Disc brakes are available in hydraulic or cable variations. Cable discs are operated by a brake cable and are the cheaper, more basic option. The simplicity leads to reliability and easy serviceability. They perform amazingly in commuting and light off-road use thanks to their ability to clear water or debris easily. 

Hydraulic discs are essentially the same technology as what your car or motorbike use in a smaller package. Hydraulic discs offer supreme power, greater modulation and reliability. Unfortunately, they are a little tougher to work on and bleeding the system requires special tools.  These are for you if you are riding aggressive MTB, fast road descents, or just want powerful brakes. 

Discs come in two different mounting styles, 6 bolt and centerlock. The style of disc you use is dependent on the hub's mounting style. We have provided pictures below to show you the differences. 


  DERAILLEURS   

 

Front or rear derailleurs are often also referred to as mechs. They are the components responsible for shifting the chain between gears. Although SRAM and Shimano both have the same gears on many drivetrains, the parts are not interchangeable. A Shimano shifter won’t work with a SRAM rear derailleur and vice versa. 

 

Derailleurs are also specific to the number of gears on the cassette.  You can only use a 12-speed mech on a 12-speed cassette, an 11-speed mech on an 11-speed cassette and so on. 

The amount of teeth you have on the largest cog also determines the rear mech you can use. If you have a 32 tooth cassette, then a derailleur only rated to a 30 tooth will never work effectively. So make sure when you are upgrading or changing the cassette/rear mech, you notice their limitations. 

 

 

 


  TIRES   

 

Road bike tires have evolved massively over the last 5 years, with many riders finding that bigger can be better. The measurements seem confusing but are actually quite simple. The most common wheel diameter is 700mm, and they often run a 25-45mm tire width range. 650b wheels have gained some popularity in the gravel market over the last few years thanks to bigger tires that add comfort and traction. 

 

 

 

 

 

 

High-performance road bikes will run a 25-28mm tire width that balances comfort and performance. Modern road bikes come with 28-35mm widths for extra comfort and traction on rougher roads and longer rides. Gravel and cyclocross run 33mm to 50mm, often with knobs for extra traction. 

The “C” you see on tires just relates to the fact it is a clincher tire. This label is almost redundant as most tires are clinchers and no longer tubular like the old days. 

If you look at your tires, they will say 700x32c, 650X50c or 700x28c, all depending on the tires you have. The first number relates to the wheel diameter, and the second is the width.  These are the only numbers worth noting on the tires. 

 

 

 

 

 

 

Mountain bikes use inches for some unknown reasons but, it is what it is. Many years ago, the most common size was 26 inch.  In the modern-day, 27.5 and 29 inch are the most common. 

MTB tires will read a 29 or 27.5x 2.1/2.25/2.3/2.4/2.5/2.6, with the second number being the tire width at the knobs. Bikes like xc bikes will only accommodate a maximum width of 2.3. Trail and enduro bikes use a 2.3-2.6 wide tire. If you want more traction, better tracking through the rough and more comfort, then a wider tire will give you that.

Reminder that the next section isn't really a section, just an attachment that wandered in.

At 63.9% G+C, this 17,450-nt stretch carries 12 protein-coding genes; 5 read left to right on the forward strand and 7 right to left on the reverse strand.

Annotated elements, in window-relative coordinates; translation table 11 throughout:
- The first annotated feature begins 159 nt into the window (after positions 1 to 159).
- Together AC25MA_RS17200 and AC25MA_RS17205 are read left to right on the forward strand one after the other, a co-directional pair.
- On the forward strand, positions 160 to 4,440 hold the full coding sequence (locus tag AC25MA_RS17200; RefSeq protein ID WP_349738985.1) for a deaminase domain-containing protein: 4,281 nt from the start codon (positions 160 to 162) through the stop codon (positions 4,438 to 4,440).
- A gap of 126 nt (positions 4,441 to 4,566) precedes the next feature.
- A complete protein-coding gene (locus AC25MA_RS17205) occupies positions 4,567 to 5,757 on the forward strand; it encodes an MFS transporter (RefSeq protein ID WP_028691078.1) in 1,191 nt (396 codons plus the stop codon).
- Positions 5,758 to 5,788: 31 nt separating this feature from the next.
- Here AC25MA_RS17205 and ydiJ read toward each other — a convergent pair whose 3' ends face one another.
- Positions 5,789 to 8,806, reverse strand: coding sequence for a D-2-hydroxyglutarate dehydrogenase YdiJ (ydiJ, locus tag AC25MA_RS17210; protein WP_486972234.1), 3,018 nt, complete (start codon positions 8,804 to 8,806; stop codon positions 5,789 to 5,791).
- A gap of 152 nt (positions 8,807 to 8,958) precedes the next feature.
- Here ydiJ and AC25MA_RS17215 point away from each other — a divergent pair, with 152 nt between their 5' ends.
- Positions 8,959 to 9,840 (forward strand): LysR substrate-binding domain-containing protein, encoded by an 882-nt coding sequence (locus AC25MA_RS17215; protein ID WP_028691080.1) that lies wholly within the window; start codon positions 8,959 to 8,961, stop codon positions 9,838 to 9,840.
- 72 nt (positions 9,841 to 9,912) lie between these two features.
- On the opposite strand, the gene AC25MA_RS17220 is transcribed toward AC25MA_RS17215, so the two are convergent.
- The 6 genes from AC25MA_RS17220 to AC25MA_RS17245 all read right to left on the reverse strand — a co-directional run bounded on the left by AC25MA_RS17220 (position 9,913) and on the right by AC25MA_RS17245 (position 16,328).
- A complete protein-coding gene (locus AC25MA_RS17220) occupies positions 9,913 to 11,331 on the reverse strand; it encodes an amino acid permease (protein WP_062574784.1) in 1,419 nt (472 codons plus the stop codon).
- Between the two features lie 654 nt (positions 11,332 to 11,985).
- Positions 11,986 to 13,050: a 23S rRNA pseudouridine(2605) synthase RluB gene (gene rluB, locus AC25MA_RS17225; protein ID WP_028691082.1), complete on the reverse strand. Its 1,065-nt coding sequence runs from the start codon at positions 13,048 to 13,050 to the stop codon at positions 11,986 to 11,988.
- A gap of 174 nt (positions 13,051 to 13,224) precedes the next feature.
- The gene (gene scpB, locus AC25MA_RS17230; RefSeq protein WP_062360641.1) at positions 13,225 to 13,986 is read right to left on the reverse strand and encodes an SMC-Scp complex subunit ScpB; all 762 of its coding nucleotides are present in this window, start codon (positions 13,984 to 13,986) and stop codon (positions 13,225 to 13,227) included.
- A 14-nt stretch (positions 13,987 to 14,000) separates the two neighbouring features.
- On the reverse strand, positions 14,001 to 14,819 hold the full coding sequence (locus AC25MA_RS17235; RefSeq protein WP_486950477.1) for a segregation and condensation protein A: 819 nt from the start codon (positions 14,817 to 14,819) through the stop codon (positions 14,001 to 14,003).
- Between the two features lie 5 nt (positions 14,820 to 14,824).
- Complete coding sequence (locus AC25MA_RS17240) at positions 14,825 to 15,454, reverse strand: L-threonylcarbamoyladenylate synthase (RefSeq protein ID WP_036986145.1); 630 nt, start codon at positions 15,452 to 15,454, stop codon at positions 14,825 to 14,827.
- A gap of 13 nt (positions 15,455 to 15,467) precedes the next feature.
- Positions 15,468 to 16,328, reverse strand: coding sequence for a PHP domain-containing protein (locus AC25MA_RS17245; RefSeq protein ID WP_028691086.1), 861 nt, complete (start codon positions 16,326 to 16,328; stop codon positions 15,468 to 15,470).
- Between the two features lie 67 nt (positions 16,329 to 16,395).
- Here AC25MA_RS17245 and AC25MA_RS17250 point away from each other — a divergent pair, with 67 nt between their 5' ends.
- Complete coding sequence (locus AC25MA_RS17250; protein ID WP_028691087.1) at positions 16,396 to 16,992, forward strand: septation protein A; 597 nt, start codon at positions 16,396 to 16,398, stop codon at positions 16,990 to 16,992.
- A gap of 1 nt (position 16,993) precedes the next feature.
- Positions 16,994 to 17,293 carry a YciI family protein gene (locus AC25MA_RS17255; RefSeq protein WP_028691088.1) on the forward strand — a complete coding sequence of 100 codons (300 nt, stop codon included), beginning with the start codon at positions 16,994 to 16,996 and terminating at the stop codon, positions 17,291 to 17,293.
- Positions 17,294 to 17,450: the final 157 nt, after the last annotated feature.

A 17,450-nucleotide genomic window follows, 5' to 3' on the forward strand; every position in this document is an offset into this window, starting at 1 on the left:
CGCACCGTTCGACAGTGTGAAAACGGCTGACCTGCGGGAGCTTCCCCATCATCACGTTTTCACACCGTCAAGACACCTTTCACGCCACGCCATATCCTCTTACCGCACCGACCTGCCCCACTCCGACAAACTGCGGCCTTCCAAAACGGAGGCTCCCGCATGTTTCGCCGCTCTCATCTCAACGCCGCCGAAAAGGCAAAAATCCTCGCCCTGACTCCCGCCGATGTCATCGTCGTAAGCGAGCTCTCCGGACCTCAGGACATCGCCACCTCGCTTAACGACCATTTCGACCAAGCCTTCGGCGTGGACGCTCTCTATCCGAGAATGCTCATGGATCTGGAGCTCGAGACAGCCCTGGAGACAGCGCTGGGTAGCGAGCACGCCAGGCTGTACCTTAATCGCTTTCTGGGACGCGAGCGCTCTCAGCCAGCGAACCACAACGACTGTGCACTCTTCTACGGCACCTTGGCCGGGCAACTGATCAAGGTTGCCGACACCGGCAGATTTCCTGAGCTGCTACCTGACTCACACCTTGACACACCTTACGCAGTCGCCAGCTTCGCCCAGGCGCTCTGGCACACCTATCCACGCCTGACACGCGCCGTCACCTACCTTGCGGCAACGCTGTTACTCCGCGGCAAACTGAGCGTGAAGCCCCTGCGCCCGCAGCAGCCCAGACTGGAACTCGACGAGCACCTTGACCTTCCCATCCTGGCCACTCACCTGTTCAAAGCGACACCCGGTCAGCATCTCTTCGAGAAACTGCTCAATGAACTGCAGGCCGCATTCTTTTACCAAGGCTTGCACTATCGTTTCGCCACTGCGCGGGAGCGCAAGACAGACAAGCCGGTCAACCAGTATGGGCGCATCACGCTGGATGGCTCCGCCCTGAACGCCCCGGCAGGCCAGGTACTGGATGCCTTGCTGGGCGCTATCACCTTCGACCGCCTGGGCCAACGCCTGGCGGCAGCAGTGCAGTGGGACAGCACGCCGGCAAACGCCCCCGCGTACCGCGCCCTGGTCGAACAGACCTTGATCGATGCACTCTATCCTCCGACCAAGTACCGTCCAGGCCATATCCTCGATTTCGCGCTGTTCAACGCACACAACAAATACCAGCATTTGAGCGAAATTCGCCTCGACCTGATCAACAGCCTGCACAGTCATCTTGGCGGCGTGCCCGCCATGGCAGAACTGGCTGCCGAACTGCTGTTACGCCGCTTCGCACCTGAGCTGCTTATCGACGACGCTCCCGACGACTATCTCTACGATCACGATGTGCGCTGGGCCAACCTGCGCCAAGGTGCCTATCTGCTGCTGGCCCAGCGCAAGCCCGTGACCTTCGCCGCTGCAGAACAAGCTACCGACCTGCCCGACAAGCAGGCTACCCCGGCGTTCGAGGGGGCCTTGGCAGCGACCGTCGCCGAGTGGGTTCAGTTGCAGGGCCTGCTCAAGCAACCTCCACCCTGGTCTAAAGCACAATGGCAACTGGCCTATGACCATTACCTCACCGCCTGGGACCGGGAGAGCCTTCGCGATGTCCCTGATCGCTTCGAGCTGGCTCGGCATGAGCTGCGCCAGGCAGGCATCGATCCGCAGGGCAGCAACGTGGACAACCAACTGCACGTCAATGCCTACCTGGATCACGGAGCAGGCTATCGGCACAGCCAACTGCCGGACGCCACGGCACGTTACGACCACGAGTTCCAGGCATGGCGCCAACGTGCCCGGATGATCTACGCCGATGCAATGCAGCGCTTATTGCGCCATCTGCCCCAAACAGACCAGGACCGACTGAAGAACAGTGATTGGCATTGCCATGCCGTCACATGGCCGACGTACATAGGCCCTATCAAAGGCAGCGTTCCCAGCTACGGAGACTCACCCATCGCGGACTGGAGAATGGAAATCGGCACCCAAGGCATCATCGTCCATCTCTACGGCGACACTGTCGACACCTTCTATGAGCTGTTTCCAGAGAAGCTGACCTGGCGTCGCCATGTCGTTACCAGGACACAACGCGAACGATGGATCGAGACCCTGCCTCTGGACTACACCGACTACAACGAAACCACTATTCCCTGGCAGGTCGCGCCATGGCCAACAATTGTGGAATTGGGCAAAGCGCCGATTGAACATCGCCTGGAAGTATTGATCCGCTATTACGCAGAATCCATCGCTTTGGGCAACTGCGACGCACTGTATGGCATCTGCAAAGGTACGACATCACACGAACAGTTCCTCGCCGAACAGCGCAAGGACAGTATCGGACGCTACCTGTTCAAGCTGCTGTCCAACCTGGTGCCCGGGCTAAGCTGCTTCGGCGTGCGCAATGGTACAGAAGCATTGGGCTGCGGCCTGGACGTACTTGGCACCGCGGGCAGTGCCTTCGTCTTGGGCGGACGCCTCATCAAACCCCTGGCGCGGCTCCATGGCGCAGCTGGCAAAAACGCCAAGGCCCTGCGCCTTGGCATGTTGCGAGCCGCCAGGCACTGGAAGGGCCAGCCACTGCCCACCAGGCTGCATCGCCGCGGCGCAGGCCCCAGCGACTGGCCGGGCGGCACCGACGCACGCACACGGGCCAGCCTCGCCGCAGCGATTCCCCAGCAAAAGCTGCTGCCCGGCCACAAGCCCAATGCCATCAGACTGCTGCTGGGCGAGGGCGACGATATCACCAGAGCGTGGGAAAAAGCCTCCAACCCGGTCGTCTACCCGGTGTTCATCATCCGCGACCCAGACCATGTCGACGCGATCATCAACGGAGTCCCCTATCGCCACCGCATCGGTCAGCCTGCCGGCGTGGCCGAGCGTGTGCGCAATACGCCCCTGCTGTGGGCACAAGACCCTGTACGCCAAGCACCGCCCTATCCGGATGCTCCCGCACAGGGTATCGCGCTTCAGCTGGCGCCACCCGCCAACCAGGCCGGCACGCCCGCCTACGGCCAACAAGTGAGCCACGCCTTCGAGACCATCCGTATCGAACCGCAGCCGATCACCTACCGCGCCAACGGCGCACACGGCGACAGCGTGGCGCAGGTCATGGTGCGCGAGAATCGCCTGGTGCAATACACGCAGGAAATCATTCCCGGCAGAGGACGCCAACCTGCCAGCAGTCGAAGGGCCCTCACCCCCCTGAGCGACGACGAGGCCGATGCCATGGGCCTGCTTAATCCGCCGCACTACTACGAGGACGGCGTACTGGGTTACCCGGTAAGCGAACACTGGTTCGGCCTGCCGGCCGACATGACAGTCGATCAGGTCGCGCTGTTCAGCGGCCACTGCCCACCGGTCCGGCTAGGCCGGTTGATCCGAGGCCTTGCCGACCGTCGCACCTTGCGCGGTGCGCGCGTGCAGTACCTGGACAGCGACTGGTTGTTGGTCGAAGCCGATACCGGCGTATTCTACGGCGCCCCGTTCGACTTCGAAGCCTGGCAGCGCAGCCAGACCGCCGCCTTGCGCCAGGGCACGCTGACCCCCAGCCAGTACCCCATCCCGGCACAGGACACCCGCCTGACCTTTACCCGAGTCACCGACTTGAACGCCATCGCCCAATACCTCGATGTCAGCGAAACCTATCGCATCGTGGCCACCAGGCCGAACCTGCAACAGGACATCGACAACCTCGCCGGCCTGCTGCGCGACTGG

BOTTOM BRACKET    

 

The bottom bracket refers to the bearings that retain the crank spindle in the frame. When cranks were a 3 piece component where the two crank arms were attached to a common spindle, the bottom bracket was a separate component that included the spindle. 

 

Modern 2 piece cranks have the spindle permanently attached to one of the cranks. Bearings are either pressed or screwed into the frame, and the spindle slides through the bearings. This has made the components cheaper, better quality and much more reliable. 

 

 

 

 

 

 

Due to the extra stress bottom brackets encounter from dirt, stress and lack of cleaning, they can be a major noise source. To avoid any noise or issues, it is important to keep the bearings lubricated, clean and maintained to the best of your ability. They are a disposable wear item, so it isn’t uncommon to replace them regularly. 


  SEAT POST   

 

 

 

Like many other components, the humble seat post has undergone numerous changes over the years. There is no such thing as one standard size, and there are dropper posts to consider as well. Finding what diameter seat post you need is simple as it is stamped into the post. If you simply pull the post out, you will find the diameter on the back. 

Dropper seat posts are the greatest invention since the wheel for mountain bikes. At the flick of a lever, you can lower the post from your optimum pedalling seat height to a position better suited to descending. 

The amount of drop can vary from 125mm to 200mm for most brands. It is often advised that you find the most amount of drop that accommodates your maximum seat height. If you are unsure what is best for you, reach out to our experienced support team. 


  SUSPENSION LINKAGE   

 

 

 

 

 

 

While specific to MTB, Suspension linkages are important to ensure they are torqued to spec often. A loose linkage or pivot bolt will be noisy and cause extra flex in the frame and hinder suspension performance or cause damage. Keeping them tight and clean will expand your frames lifetime by years.

Frame Material Explained